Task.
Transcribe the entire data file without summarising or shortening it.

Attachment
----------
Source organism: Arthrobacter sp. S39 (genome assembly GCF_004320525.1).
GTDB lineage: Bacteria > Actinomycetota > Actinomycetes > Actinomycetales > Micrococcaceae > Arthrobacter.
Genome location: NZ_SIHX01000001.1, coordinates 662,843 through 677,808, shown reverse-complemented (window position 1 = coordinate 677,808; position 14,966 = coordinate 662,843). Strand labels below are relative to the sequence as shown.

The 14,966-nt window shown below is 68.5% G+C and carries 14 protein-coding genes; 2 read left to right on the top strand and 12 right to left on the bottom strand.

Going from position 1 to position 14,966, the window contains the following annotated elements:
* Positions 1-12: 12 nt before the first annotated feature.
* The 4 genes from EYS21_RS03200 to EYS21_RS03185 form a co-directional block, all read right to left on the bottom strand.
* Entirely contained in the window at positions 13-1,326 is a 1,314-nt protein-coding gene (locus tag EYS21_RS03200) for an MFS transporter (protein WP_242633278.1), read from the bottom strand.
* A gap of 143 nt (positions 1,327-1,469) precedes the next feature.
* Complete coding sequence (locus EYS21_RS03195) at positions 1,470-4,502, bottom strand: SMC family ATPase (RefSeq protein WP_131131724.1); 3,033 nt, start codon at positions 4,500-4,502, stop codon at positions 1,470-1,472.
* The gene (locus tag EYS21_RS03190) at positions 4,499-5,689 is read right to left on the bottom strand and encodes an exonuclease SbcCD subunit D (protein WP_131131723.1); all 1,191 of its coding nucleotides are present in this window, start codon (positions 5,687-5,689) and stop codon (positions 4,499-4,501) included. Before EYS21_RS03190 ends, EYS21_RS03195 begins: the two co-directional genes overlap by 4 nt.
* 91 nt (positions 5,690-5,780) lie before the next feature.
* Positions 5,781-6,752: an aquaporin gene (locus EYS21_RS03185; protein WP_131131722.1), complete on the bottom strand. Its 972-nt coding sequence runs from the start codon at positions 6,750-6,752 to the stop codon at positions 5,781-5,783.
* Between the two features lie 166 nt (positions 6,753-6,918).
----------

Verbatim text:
Source organism: Arthrobacter sp. S39 (genome assembly GCF_004320525.1).
GTDB lineage: Bacteria > Actinomycetota > Actinomycetes > Actinomycetales > Micrococcaceae > Arthrobacter.
Genome location: NZ_SIHX01000001.1, coordinates 662,843 through 677,808, shown reverse-complemented (window position 1 = coordinate 677,808; position 14,966 = coordinate 662,843). Strand labels below are relative to the sequence as shown.

The 14,966-nt window shown below is 68.5% G+C and carries 14 protein-coding genes; 2 read left to right on the top strand and 12 right to left on the bottom strand.

Going from position 1 to position 14,966, the window contains the following annotated elements:
* Positions 1-12: 12 nt before the first annotated feature.
* The 4 genes from EYS21_RS03200 to EYS21_RS03185 form a co-directional block, all read right to left on the bottom strand.
* Entirely contained in the window at positions 13-1,326 is a 1,314-nt protein-coding gene (locus tag EYS21_RS03200) for an MFS transporter (protein WP_242633278.1), read from the bottom strand.
* A gap of 143 nt (positions 1,327-1,469) precedes the next feature.
* Complete coding sequence (locus EYS21_RS03195) at positions 1,470-4,502, bottom strand: SMC family ATPase (RefSeq protein WP_131131724.1); 3,033 nt, start codon at positions 4,500-4,502, stop codon at positions 1,470-1,472.
* The gene (locus tag EYS21_RS03190) at positions 4,499-5,689 is read right to left on the bottom strand and encodes an exonuclease SbcCD subunit D (protein WP_131131723.1); all 1,191 of its coding nucleotides are present in this window, start codon (positions 5,687-5,689) and stop codon (positions 4,499-4,501) included. Before EYS21_RS03190 ends, EYS21_RS03195 begins: the two co-directional genes overlap by 4 nt.
* 91 nt (positions 5,690-5,780) lie before the next feature.
* Positions 5,781-6,752: an aquaporin gene (locus EYS21_RS03185; protein WP_131131722.1), complete on the bottom strand. Its 972-nt coding sequence runs from the start codon at positions 6,750-6,752 to the stop codon at positions 5,781-5,783.
* Between the two features lie 166 nt (positions 6,753-6,918).